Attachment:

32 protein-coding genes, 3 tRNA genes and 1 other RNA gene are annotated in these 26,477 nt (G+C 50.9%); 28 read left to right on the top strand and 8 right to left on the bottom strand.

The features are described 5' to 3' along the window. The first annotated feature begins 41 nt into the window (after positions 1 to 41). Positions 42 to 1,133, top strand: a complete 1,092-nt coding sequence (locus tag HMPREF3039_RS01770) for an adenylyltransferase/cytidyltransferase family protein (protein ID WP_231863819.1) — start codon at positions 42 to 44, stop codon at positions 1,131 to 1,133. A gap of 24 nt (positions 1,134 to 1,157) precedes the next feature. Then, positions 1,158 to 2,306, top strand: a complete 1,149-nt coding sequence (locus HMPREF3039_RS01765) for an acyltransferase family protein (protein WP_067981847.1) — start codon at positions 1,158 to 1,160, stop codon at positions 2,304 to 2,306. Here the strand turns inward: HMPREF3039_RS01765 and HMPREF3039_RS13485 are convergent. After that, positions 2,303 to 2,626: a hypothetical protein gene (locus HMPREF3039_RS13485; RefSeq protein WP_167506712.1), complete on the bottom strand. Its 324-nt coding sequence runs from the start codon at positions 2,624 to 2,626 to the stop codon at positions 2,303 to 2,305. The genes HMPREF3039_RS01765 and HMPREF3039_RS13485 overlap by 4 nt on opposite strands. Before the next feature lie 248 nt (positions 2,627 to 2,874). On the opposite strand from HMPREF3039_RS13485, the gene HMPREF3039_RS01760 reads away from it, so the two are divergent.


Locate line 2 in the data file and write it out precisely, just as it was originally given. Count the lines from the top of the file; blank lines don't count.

The features are described 5' to 3' along the window. The first annotated feature begins 41 nt into the window (after positions 1 to 41). Positions 42 to 1,133, top strand: a complete 1,092-nt coding sequence (locus tag HMPREF3039_RS01770) for an adenylyltransferase/cytidyltransferase family protein (protein ID WP_231863819.1) — start codon at positions 42 to 44, stop codon at positions 1,131 to 1,133. A gap of 24 nt (positions 1,134 to 1,157) precedes the next feature. Then, positions 1,158 to 2,306, top strand: a complete 1,149-nt coding sequence (locus HMPREF3039_RS01765) for an acyltransferase family protein (protein WP_067981847.1) — start codon at positions 1,158 to 1,160, stop codon at positions 2,304 to 2,306. Here the strand turns inward: HMPREF3039_RS01765 and HMPREF3039_RS13485 are convergent. After that, positions 2,303 to 2,626: a hypothetical protein gene (locus HMPREF3039_RS13485; RefSeq protein WP_167506712.1), complete on the bottom strand. Its 324-nt coding sequence runs from the start codon at positions 2,624 to 2,626 to the stop codon at positions 2,303 to 2,305. The genes HMPREF3039_RS01765 and HMPREF3039_RS13485 overlap by 4 nt on opposite strands. Before the next feature lie 248 nt (positions 2,627 to 2,874). On the opposite strand from HMPREF3039_RS13485, the gene HMPREF3039_RS01760 reads away from it, so the two are divergent.